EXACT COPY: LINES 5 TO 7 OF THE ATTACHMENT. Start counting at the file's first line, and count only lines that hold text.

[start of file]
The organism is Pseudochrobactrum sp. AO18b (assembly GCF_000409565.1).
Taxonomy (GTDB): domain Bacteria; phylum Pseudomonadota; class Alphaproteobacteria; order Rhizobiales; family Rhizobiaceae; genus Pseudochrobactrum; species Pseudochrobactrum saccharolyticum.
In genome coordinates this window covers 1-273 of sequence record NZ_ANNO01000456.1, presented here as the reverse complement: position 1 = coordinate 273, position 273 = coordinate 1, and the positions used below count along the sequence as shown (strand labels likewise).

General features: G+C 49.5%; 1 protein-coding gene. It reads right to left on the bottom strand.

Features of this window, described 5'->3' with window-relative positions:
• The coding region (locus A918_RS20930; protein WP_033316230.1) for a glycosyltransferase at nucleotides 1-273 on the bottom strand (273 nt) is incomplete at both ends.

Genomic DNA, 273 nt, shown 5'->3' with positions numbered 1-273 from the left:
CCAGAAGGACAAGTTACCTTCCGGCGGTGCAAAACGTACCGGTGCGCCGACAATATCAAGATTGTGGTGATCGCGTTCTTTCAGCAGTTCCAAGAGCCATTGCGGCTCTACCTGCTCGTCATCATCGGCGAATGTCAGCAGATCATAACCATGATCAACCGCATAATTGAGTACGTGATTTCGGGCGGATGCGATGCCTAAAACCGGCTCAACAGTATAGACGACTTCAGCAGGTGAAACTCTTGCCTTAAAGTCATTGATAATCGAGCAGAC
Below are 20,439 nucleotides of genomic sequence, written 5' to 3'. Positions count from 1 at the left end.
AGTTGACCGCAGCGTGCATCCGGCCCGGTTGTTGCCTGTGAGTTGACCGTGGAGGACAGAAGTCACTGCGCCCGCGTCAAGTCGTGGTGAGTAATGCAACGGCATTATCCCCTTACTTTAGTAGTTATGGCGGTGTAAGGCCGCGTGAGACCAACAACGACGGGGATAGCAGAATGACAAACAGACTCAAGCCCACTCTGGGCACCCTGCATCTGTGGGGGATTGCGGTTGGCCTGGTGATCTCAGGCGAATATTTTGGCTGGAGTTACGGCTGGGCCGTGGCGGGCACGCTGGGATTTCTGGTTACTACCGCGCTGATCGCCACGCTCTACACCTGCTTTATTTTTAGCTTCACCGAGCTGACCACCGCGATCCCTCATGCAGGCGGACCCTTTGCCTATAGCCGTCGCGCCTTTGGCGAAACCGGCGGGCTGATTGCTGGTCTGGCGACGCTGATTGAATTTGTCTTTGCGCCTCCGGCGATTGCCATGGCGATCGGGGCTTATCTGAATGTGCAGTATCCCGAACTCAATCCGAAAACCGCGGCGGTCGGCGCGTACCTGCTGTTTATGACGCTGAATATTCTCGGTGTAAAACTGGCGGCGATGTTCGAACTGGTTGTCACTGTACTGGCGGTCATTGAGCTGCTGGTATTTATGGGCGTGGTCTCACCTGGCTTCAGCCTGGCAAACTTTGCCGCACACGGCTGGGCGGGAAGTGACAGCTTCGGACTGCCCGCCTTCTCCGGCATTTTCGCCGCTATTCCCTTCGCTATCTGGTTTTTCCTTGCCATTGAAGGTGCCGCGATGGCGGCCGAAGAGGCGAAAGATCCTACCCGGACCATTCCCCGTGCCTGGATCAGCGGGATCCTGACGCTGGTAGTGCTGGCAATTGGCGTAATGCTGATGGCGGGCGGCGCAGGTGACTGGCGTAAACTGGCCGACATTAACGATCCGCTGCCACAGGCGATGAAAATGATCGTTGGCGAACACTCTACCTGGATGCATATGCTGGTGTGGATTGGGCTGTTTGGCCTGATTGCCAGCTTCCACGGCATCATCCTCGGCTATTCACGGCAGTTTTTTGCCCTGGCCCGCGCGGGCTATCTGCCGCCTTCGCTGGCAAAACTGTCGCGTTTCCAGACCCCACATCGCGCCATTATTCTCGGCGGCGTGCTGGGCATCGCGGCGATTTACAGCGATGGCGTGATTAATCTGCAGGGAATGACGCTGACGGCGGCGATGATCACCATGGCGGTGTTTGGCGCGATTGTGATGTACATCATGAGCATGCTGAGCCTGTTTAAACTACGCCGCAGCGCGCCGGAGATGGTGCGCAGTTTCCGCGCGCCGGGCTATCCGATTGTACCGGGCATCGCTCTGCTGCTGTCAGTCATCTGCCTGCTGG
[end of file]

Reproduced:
Features of this window, described 5'->3' with window-relative positions:
• The coding region (locus A918_RS20930; protein WP_033316230.1) for a glycosyltransferase at nucleotides 1-273 on the bottom strand (273 nt) is incomplete at both ends.

Genomic DNA, 273 nt, shown 5'->3' with positions numbered 1-273 from the left: